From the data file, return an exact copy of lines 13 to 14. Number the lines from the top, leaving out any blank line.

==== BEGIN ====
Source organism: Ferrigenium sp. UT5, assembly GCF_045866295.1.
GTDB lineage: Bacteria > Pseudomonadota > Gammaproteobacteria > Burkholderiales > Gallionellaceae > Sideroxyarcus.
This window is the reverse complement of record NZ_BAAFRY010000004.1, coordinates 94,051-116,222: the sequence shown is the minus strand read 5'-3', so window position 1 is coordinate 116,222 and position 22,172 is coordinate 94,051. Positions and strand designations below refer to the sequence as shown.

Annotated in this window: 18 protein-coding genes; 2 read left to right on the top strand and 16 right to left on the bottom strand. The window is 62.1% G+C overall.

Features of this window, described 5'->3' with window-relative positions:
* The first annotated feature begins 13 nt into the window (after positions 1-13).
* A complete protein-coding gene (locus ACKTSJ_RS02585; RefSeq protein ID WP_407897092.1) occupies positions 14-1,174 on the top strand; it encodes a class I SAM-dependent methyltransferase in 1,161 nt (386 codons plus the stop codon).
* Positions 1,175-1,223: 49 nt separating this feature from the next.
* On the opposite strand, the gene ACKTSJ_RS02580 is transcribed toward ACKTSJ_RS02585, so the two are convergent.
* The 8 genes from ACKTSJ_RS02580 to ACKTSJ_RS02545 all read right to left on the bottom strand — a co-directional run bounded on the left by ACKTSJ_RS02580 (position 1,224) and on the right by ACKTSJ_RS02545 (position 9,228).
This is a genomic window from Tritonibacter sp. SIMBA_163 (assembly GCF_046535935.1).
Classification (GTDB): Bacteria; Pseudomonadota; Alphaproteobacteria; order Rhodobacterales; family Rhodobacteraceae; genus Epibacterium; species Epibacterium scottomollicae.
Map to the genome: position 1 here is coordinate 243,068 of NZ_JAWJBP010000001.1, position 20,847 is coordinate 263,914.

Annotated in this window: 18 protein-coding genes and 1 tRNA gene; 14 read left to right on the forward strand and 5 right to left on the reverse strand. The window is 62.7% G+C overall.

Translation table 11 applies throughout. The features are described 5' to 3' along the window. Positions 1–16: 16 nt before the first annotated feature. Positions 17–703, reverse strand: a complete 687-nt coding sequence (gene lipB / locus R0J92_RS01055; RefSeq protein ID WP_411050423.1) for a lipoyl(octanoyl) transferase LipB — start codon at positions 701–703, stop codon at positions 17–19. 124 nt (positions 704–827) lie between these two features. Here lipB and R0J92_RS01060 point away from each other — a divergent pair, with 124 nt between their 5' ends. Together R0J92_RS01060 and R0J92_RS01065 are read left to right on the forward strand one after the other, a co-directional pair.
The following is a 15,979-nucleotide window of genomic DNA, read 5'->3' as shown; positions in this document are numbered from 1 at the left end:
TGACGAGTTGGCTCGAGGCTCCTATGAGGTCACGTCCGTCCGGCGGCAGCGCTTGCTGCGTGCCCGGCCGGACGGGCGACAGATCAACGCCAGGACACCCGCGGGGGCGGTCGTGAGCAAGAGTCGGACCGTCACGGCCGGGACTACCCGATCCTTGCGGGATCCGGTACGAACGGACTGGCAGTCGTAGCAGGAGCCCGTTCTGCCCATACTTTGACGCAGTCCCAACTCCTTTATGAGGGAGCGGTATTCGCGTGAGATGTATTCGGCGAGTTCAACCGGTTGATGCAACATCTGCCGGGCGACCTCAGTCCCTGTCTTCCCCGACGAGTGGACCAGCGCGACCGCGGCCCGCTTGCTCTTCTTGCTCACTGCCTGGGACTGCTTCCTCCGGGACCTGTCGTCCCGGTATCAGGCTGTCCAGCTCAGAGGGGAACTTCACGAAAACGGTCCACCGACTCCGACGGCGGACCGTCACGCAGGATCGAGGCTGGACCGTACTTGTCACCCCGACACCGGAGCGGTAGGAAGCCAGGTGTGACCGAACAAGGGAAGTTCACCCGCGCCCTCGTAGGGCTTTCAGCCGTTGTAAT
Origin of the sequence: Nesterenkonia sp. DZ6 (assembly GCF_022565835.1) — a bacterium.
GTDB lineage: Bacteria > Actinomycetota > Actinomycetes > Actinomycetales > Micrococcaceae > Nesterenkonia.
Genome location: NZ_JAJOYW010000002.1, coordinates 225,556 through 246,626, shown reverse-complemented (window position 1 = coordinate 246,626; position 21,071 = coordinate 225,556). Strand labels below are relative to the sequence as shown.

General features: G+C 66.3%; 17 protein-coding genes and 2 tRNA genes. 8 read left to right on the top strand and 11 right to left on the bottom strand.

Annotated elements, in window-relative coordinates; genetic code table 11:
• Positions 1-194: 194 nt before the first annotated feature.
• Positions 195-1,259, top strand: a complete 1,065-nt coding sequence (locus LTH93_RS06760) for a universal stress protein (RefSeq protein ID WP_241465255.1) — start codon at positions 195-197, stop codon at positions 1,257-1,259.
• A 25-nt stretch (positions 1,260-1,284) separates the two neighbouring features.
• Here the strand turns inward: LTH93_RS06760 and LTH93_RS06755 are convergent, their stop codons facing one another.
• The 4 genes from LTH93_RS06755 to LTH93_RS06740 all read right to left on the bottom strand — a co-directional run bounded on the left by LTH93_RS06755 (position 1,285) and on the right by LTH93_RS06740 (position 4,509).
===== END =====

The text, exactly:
Map to the genome: position 1 here is coordinate 243,068 of NZ_JAWJBP010000001.1, position 20,847 is coordinate 263,914.

Annotated in this window: 18 protein-coding genes and 1 tRNA gene; 14 read left to right on the forward strand and 5 right to left on the reverse strand. The window is 62.7% G+C overall.